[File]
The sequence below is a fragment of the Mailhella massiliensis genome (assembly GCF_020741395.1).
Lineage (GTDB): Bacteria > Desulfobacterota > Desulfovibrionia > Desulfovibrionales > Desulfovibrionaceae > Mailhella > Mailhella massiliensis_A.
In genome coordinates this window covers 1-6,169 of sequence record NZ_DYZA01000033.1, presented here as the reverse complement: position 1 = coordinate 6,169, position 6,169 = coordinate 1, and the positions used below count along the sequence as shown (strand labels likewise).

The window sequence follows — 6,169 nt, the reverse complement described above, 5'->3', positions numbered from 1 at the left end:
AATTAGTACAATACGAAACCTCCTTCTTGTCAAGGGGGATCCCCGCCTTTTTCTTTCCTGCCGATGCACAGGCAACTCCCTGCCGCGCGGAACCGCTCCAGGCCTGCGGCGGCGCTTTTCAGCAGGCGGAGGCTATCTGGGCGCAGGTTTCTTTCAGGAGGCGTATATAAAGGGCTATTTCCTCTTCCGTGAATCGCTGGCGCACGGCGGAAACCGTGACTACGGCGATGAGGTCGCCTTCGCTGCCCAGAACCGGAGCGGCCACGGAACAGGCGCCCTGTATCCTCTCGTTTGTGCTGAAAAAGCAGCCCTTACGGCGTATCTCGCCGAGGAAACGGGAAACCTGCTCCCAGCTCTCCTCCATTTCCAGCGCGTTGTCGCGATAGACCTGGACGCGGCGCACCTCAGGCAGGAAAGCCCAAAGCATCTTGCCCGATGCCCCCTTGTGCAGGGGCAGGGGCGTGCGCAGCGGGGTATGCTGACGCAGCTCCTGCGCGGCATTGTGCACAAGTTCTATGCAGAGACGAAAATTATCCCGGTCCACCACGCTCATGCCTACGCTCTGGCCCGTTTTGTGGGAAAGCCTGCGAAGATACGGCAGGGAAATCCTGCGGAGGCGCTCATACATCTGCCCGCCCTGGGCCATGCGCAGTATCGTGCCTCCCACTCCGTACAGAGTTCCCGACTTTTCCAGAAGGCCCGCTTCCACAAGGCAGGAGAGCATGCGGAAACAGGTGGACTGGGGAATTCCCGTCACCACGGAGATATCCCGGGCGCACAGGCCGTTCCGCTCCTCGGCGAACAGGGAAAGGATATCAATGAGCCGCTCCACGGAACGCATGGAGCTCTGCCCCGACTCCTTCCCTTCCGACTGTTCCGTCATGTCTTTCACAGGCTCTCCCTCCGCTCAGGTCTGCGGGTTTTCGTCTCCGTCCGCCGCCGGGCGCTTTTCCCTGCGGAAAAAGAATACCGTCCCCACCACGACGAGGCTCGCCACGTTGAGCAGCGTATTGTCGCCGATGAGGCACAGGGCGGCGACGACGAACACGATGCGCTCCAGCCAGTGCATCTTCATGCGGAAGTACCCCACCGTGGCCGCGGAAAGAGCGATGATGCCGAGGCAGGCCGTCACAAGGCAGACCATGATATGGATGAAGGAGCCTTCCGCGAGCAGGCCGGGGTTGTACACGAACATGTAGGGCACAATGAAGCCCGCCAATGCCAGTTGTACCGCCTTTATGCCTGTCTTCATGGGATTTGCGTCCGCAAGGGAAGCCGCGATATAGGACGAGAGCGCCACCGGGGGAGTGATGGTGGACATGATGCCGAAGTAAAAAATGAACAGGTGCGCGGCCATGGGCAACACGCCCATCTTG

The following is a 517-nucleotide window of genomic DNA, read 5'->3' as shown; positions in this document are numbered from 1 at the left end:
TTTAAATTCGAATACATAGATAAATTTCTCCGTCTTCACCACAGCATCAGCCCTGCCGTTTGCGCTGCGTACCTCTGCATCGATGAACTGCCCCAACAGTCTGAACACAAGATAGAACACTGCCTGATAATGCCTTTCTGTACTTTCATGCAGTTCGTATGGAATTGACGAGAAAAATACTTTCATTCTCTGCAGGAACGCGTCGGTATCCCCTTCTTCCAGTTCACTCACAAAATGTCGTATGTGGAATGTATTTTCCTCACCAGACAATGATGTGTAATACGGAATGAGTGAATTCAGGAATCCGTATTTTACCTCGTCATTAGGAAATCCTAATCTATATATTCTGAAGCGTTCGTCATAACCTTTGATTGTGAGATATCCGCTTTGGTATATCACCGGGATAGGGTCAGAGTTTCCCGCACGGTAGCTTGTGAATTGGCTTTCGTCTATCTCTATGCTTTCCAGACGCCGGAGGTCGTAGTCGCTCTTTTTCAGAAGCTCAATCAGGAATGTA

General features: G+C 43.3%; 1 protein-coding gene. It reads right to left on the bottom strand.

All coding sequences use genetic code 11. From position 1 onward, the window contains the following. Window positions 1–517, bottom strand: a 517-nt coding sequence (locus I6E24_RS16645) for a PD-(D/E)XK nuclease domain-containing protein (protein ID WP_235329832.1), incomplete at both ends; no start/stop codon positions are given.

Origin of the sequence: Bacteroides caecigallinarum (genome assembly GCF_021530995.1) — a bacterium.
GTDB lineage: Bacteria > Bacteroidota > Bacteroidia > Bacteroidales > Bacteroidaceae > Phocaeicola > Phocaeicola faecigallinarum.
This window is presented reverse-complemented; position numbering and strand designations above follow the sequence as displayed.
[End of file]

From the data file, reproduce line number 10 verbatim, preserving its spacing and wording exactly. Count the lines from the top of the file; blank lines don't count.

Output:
Origin of the sequence: Bacteroides caecigallinarum (genome assembly GCF_021530995.1) — a bacterium.